For the second time this month, the U.S. House of Representatives will vote on a federal marijuana reform bill—this one promoting research into the plant and allowing scientists to study cannabis from state-legal businesses for the first time.
After the chamber approved a comprehensive bill to federally legalize marijuana on Friday, leadership announced that members would be taking up the Medical Marijuana Research Act, bipartisan legislation that advanced out of the House Energy and Commerce Committee in September.
The bill, which has been slightly revised in the months since, will be considered under a procedure known as suspension of the rules, meaning there will be no further amendments and it will require a two-thirds majority to pass. Given the bipartisan nature of the legislation, sponsored by the unlikely duo of pro-legalization Rep. Earl Blumenauer (D-OR) and prohibitionist Rep. Andy Harris (R-MD), it’s expected to get that support.
As the proposal was originally drafted, it would have made it so researchers could access marijuana from additional federally approved private manufacturers. But an amendment in the nature of a substitute was approved in committee that included the component expanding access to state-legal dispensaries.
The bill would also make it so there would be no limit on the number of entities that can be registered to cultivate marijuana for research purposes. Additionally, it would require HHS to submit a report to Congress within five years after enactment to overview the results of federal cannabis studies and recommend whether they warrant marijuana’s rescheduling under federal law.
There’s been bipartisan agreement that the Drug Enforcement Administration (DEA) has stymied valuable cannabis research by failing to approve additional marijuana manufacturers, despite earlier pledges to do so. The agency would be mandated to approve cultivation applications for study purposes within one year of the legislation’s enactment.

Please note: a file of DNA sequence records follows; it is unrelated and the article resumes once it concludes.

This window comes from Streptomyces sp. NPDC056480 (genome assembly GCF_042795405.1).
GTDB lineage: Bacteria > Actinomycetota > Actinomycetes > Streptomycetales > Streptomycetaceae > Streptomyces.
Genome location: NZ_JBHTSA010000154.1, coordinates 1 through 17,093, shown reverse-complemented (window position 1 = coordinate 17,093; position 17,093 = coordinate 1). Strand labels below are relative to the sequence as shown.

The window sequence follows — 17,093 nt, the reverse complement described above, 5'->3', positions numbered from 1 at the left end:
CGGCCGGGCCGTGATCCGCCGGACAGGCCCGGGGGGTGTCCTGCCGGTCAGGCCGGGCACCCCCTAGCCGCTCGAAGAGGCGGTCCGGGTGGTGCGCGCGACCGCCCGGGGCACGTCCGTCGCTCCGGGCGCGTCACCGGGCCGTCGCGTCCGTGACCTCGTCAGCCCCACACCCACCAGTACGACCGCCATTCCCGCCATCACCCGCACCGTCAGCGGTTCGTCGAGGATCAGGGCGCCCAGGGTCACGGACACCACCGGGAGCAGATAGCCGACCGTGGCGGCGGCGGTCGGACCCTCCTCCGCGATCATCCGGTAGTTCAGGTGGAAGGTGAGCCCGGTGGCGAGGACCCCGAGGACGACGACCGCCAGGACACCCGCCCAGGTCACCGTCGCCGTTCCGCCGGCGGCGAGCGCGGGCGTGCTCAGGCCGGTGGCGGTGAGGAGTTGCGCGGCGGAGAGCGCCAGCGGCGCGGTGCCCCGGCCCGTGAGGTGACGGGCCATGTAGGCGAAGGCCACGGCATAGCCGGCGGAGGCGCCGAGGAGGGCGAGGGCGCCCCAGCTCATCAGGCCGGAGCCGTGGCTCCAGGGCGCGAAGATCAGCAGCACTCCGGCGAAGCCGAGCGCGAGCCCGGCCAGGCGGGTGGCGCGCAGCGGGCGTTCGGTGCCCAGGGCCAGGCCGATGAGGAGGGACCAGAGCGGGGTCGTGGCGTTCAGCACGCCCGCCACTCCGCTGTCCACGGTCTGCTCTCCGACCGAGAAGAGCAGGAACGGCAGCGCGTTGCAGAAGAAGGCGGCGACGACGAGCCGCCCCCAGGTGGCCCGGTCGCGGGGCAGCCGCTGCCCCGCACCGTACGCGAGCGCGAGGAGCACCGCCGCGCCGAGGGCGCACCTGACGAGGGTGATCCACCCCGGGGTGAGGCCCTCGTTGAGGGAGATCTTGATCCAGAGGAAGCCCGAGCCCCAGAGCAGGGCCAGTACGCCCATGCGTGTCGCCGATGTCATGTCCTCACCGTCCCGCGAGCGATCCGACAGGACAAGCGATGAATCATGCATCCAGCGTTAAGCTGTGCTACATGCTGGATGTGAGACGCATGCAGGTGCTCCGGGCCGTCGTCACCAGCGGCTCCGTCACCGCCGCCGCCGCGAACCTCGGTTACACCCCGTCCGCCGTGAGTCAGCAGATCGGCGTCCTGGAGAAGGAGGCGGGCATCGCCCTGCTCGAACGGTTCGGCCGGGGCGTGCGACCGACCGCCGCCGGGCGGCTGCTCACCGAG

The version coming to the floor has been revised from the committee-approved draft to make it so the U.S. Department of Health and Human Services (HHS) and attorney general would be required to create a process for marijuana manufacturers and distributors to supply researchers with cannabis from dispensaries. They will have one year after enactment to develop that procedure, and must start meeting to work on it within 60 days of the bill’s passage.
HHS would still be mandated to issue “guidance related to the use of marijuana from State authorized marijuana programs” within 180 days as in the prior version of the bill, but language stipulating that the guidance must include “necessary quality or production standards for marijuana intended for use in medical research” was removed.
In general, the legislation would also establish a simplified registration process for researchers interested in studying cannabis, in part by reducing approval wait times, minimizing costly security requirements and eliminating additional layers of protocol review.
Another provision that was deleted from the latest version said HHS “shall ensure that a qualified marijuana researcher is in compliance with guidance issued by the Food and Drug Administration related to botanical drug development.”